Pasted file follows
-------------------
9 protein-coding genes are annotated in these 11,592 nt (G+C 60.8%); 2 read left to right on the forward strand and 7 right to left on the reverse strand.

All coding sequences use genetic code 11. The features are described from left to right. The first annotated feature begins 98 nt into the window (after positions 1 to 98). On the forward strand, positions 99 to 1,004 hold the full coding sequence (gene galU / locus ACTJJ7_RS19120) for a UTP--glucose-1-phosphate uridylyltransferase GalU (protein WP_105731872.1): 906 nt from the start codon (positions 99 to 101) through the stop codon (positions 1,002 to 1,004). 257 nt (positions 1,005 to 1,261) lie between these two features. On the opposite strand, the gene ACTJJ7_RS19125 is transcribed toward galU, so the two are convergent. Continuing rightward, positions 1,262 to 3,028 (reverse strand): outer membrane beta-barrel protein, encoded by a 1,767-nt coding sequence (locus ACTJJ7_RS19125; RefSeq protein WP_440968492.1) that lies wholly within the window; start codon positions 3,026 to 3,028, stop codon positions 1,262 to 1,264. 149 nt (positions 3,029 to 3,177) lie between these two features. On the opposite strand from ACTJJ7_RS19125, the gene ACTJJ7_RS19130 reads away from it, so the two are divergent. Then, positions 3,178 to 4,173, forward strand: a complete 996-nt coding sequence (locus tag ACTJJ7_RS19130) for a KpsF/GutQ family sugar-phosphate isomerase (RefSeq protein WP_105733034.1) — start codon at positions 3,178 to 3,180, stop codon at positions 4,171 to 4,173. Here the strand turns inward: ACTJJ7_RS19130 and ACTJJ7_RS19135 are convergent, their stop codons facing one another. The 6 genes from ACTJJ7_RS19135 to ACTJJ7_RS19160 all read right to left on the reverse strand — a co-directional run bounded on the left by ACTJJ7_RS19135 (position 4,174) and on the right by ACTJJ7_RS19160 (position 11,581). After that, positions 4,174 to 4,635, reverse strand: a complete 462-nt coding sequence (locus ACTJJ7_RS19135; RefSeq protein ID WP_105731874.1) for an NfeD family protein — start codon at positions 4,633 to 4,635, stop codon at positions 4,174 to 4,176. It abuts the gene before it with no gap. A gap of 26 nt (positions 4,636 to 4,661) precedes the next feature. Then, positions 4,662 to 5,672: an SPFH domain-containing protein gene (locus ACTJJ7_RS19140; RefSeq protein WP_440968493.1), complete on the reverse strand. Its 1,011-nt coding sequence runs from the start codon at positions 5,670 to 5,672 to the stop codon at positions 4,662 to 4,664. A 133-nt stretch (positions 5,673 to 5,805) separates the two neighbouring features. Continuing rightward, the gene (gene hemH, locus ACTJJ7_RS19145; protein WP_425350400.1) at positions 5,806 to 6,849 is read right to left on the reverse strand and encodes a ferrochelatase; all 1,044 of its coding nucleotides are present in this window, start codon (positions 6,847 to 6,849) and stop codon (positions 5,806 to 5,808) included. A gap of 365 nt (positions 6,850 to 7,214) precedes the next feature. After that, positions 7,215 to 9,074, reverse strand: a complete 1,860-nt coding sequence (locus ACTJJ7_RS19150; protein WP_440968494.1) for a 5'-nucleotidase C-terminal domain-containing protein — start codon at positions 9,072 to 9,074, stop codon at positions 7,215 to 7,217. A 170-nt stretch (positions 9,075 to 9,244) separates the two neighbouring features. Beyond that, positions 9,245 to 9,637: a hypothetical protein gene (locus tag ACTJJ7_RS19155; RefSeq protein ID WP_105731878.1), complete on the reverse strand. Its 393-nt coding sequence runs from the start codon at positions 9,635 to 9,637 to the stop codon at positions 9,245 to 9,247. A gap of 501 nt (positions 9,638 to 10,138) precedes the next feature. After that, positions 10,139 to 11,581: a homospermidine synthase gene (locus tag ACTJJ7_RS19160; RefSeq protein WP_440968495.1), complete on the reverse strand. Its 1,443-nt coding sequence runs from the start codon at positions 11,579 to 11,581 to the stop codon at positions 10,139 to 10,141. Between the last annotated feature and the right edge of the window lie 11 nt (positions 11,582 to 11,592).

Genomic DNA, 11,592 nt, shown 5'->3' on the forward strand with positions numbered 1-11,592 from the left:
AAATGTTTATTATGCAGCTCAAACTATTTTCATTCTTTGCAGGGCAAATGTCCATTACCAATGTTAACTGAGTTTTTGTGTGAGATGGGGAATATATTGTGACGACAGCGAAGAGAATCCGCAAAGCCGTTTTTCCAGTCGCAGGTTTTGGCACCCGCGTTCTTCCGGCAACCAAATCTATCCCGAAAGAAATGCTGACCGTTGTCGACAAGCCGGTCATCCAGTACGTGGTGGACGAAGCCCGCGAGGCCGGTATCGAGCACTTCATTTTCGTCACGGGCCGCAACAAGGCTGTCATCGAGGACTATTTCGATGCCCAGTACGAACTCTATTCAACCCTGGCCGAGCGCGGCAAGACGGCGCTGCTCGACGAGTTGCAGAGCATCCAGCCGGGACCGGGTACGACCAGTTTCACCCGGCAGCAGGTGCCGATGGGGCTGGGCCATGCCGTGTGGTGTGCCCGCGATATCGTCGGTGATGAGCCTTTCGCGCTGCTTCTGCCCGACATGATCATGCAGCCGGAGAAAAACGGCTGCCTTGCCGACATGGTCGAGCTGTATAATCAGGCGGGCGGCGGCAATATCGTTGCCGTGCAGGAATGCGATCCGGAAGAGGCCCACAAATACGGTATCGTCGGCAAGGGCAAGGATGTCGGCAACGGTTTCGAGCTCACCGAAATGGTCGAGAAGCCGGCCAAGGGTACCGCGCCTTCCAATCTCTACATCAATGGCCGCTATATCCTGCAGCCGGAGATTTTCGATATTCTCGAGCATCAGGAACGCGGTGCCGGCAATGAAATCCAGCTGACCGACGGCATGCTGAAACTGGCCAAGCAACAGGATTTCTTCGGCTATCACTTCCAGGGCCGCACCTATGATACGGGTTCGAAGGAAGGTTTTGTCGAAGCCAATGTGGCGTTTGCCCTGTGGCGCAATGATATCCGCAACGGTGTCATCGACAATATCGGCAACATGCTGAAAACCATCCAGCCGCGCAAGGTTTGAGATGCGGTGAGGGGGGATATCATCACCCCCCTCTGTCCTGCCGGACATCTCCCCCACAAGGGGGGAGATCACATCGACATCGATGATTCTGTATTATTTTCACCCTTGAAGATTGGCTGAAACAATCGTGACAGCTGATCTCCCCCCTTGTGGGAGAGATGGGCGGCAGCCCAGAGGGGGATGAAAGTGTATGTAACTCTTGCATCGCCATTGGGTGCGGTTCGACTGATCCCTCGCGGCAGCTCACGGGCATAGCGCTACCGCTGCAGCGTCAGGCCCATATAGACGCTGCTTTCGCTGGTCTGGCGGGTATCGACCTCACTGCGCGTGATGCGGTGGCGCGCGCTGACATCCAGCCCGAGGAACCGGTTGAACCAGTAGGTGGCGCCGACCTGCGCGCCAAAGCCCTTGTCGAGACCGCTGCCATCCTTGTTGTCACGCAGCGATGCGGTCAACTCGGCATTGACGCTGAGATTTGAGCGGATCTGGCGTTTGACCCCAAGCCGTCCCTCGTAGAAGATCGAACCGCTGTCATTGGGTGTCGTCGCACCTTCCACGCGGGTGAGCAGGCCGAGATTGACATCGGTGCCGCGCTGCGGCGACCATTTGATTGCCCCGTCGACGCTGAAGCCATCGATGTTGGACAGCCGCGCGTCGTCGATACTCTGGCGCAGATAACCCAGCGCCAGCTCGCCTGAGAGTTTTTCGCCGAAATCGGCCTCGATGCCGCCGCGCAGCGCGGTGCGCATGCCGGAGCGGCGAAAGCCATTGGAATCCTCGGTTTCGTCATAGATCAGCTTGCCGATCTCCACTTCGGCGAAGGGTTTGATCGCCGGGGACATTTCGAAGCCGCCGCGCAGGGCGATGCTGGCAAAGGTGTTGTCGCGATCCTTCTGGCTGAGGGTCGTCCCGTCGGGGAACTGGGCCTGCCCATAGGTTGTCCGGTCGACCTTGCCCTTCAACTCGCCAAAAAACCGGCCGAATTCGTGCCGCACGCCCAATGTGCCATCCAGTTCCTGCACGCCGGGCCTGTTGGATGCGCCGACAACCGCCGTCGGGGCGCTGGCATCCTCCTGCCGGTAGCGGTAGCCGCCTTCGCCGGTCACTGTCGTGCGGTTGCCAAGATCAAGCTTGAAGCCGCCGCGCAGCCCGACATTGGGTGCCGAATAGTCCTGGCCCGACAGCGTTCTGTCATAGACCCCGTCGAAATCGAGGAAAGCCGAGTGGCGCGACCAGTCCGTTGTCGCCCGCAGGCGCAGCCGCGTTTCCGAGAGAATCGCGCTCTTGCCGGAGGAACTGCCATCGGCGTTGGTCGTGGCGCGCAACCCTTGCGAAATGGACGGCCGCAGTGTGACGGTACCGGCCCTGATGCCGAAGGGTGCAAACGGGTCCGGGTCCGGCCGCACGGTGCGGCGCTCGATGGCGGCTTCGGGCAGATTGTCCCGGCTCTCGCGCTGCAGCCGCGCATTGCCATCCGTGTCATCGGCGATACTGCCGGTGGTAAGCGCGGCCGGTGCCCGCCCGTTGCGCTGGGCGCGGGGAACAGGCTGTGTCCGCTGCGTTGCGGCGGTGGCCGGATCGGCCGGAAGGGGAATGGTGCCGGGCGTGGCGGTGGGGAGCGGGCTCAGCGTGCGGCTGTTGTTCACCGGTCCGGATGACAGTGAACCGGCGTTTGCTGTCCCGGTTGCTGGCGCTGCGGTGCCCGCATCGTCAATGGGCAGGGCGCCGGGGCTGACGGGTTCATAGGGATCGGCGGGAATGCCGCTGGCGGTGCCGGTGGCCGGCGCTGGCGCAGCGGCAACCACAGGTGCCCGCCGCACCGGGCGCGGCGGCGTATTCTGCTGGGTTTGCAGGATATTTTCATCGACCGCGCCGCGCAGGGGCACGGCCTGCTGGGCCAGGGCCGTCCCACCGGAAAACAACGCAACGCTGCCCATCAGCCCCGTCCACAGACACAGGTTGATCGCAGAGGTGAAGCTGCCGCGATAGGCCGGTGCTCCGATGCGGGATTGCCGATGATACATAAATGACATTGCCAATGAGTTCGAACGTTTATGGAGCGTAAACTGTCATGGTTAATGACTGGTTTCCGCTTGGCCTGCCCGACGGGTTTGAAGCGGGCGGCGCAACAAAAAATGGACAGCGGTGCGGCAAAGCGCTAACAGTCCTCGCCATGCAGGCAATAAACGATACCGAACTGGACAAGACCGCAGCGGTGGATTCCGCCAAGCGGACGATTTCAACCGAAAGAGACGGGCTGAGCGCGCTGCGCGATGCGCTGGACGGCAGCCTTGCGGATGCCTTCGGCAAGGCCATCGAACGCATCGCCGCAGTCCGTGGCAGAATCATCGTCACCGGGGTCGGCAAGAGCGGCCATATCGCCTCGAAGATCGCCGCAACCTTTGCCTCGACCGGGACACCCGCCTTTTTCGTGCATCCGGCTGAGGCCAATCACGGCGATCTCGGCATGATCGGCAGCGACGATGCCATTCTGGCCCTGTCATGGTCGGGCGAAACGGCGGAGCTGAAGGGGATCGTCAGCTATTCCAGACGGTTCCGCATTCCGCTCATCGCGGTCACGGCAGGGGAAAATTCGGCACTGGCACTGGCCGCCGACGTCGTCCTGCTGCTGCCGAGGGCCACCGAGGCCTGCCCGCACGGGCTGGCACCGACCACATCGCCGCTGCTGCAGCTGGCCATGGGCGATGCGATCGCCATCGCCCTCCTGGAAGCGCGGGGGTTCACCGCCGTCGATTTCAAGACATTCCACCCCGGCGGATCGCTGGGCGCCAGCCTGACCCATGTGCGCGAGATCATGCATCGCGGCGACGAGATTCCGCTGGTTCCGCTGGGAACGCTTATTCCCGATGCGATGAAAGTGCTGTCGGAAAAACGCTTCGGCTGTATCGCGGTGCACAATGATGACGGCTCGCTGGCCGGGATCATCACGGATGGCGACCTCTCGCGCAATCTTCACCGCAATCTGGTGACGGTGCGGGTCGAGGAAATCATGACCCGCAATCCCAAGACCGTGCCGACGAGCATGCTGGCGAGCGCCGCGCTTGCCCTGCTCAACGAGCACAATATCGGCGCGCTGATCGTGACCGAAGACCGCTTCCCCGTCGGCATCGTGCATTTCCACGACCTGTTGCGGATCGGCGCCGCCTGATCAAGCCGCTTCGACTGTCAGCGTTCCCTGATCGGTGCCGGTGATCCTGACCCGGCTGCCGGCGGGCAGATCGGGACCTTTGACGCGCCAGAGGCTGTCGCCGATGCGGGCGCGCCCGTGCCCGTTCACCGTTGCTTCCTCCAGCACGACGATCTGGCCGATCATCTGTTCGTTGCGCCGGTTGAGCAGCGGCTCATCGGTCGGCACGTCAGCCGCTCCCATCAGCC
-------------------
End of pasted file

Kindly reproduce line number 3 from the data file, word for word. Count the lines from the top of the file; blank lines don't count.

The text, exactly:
Genomic DNA, 11,592 nt, shown 5'->3' on the forward strand with positions numbered 1-11,592 from the left: